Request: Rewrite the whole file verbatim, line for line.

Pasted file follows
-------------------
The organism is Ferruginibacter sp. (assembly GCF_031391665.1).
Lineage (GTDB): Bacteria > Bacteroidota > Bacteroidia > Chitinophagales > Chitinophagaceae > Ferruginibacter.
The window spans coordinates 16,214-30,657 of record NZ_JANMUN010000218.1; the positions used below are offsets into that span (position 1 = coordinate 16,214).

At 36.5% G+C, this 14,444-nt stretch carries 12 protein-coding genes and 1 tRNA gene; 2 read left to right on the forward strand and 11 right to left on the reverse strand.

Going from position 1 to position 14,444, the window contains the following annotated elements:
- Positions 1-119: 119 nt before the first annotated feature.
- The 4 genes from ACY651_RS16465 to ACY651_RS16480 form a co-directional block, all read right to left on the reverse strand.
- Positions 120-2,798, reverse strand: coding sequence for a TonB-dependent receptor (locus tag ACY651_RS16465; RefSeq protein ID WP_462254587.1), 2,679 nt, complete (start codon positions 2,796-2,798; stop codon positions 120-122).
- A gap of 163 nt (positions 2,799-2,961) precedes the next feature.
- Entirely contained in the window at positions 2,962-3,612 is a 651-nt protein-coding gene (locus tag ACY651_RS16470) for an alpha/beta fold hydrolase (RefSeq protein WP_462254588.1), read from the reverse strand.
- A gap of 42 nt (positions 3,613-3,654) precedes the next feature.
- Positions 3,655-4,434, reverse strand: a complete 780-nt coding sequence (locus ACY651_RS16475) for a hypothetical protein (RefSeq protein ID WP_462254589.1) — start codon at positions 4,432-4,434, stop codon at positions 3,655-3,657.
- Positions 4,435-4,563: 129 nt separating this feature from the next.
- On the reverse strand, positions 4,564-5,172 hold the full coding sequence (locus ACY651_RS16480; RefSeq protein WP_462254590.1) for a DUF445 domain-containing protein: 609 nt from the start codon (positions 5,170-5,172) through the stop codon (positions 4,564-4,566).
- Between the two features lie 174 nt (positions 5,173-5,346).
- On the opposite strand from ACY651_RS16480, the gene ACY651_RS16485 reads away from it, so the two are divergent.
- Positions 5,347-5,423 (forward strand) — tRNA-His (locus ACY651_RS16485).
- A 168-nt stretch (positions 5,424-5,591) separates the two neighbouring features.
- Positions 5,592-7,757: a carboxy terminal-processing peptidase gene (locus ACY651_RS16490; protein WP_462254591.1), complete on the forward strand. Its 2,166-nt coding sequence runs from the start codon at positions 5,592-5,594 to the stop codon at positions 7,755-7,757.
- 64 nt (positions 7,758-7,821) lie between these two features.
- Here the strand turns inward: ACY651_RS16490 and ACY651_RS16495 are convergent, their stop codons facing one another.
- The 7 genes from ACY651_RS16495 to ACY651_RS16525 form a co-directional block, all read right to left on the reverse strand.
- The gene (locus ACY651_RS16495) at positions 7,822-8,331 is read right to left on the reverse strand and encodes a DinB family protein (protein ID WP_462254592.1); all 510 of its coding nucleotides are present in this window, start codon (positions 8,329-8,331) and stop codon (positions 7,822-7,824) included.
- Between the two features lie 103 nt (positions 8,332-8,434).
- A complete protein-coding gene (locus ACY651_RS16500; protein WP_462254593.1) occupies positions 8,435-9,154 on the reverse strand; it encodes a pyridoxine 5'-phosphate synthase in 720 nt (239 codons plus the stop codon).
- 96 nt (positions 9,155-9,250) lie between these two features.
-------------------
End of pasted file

The organism is Ferruginibacter sp. (assembly GCF_031391665.1).
Lineage (GTDB): Bacteria > Bacteroidota > Bacteroidia > Chitinophagales > Chitinophagaceae > Ferruginibacter.
The window spans coordinates 16,214-30,657 of record NZ_JANMUN010000218.1; the positions used below are offsets into that span (position 1 = coordinate 16,214).

At 36.5% G+C, this 14,444-nt stretch carries 12 protein-coding genes and 1 tRNA gene; 2 read left to right on the forward strand and 11 right to left on the reverse strand.

Going from position 1 to position 14,444, the window contains the following annotated elements:
- Positions 1-119: 119 nt before the first annotated feature.
- The 4 genes from ACY651_RS16465 to ACY651_RS16480 form a co-directional block, all read right to left on the reverse strand.
- Positions 120-2,798, reverse strand: coding sequence for a TonB-dependent receptor (locus tag ACY651_RS16465; RefSeq protein ID WP_462254587.1), 2,679 nt, complete (start codon positions 2,796-2,798; stop codon positions 120-122).
- A gap of 163 nt (positions 2,799-2,961) precedes the next feature.
- Entirely contained in the window at positions 2,962-3,612 is a 651-nt protein-coding gene (locus tag ACY651_RS16470) for an alpha/beta fold hydrolase (RefSeq protein WP_462254588.1), read from the reverse strand.
- A gap of 42 nt (positions 3,613-3,654) precedes the next feature.
- Positions 3,655-4,434, reverse strand: a complete 780-nt coding sequence (locus ACY651_RS16475) for a hypothetical protein (RefSeq protein ID WP_462254589.1) — start codon at positions 4,432-4,434, stop codon at positions 3,655-3,657.
- Positions 4,435-4,563: 129 nt separating this feature from the next.
- On the reverse strand, positions 4,564-5,172 hold the full coding sequence (locus ACY651_RS16480; RefSeq protein WP_462254590.1) for a DUF445 domain-containing protein: 609 nt from the start codon (positions 5,170-5,172) through the stop codon (positions 4,564-4,566).
- Between the two features lie 174 nt (positions 5,173-5,346).
- On the opposite strand from ACY651_RS16480, the gene ACY651_RS16485 reads away from it, so the two are divergent.
- Positions 5,347-5,423 (forward strand) — tRNA-His (locus ACY651_RS16485).
- A 168-nt stretch (positions 5,424-5,591) separates the two neighbouring features.
- Positions 5,592-7,757: a carboxy terminal-processing peptidase gene (locus ACY651_RS16490; protein WP_462254591.1), complete on the forward strand. Its 2,166-nt coding sequence runs from the start codon at positions 5,592-5,594 to the stop codon at positions 7,755-7,757.
- 64 nt (positions 7,758-7,821) lie between these two features.
- Here the strand turns inward: ACY651_RS16490 and ACY651_RS16495 are convergent, their stop codons facing one another.
- The 7 genes from ACY651_RS16495 to ACY651_RS16525 form a co-directional block, all read right to left on the reverse strand.
- The gene (locus ACY651_RS16495) at positions 7,822-8,331 is read right to left on the reverse strand and encodes a DinB family protein (protein ID WP_462254592.1); all 510 of its coding nucleotides are present in this window, start codon (positions 8,329-8,331) and stop codon (positions 7,822-7,824) included.
- Between the two features lie 103 nt (positions 8,332-8,434).
- A complete protein-coding gene (locus ACY651_RS16500; protein WP_462254593.1) occupies positions 8,435-9,154 on the reverse strand; it encodes a pyridoxine 5'-phosphate synthase in 720 nt (239 codons plus the stop codon).
- 96 nt (positions 9,155-9,250) lie between these two features.